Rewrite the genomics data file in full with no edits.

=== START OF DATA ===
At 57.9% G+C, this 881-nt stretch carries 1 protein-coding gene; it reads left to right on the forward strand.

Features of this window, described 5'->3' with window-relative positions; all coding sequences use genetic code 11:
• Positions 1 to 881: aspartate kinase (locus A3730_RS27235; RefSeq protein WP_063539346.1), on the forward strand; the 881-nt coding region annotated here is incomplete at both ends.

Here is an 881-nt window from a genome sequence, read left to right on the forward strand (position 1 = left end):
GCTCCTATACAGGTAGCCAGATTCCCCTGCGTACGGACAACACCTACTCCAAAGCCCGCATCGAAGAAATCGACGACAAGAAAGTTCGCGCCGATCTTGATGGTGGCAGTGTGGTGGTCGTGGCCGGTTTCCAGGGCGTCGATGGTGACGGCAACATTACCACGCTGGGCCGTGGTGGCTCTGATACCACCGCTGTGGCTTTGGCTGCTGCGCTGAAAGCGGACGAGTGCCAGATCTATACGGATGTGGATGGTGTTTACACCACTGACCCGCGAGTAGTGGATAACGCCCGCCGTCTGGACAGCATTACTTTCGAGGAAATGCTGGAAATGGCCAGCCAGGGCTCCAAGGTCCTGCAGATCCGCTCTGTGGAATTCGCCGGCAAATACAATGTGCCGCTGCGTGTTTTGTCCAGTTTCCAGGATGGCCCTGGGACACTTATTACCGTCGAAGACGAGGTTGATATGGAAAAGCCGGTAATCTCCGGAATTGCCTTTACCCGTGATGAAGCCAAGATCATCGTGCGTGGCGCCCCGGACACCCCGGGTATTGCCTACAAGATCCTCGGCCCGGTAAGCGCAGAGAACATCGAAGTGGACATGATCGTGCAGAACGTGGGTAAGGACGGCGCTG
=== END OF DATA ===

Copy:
At 57.9% G+C, this 881-nt stretch carries 1 protein-coding gene; it reads left to right on the forward strand.

Features of this window, described 5'->3' with window-relative positions; all coding sequences use genetic code 11:
• Positions 1 to 881: aspartate kinase (locus A3730_RS27235; RefSeq protein WP_063539346.1), on the forward strand; the 881-nt coding region annotated here is incomplete at both ends.

Here is an 881-nt window from a genome sequence, read left to right on the forward strand (position 1 = left end):
GCTCCTATACAGGTAGCCAGATTCCCCTGCGTACGGACAACACCTACTCCAAAGCCCGCATCGAAGAAATCGACGACAAGAAAGTTCGCGCCGATCTTGATGGTGGCAGTGTGGTGGTCGTGGCCGGTTTCCAGGGCGTCGATGGTGACGGCAACATTACCACGCTGGGCCGTGGTGGCTCTGATACCACCGCTGTGGCTTTGGCTGCTGCGCTGAAAGCGGACGAGTGCCAGATCTATACGGATGTGGATGGTGTTTACACCACTGACCCGCGAGTAGTGGATAACGCCCGCCGTCTGGACAGCATTACTTTCGAGGAAATGCTGGAAATGGCCAGCCAGGGCTCCAAGGTCCTGCAGATCCGCTCTGTGGAATTCGCCGGCAAATACAATGTGCCGCTGCGTGTTTTGTCCAGTTTCCAGGATGGCCCTGGGACACTTATTACCGTCGAAGACGAGGTTGATATGGAAAAGCCGGTAATCTCCGGAATTGCCTTTACCCGTGATGAAGCCAAGATCATCGTGCGTGGCGCCCCGGACACCCCGGGTATTGCCTACAAGATCCTCGGCCCGGTAAGCGCAGAGAACATCGAAGTGGACATGATCGTGCAGAACGTGGGTAAGGACGGCGCTG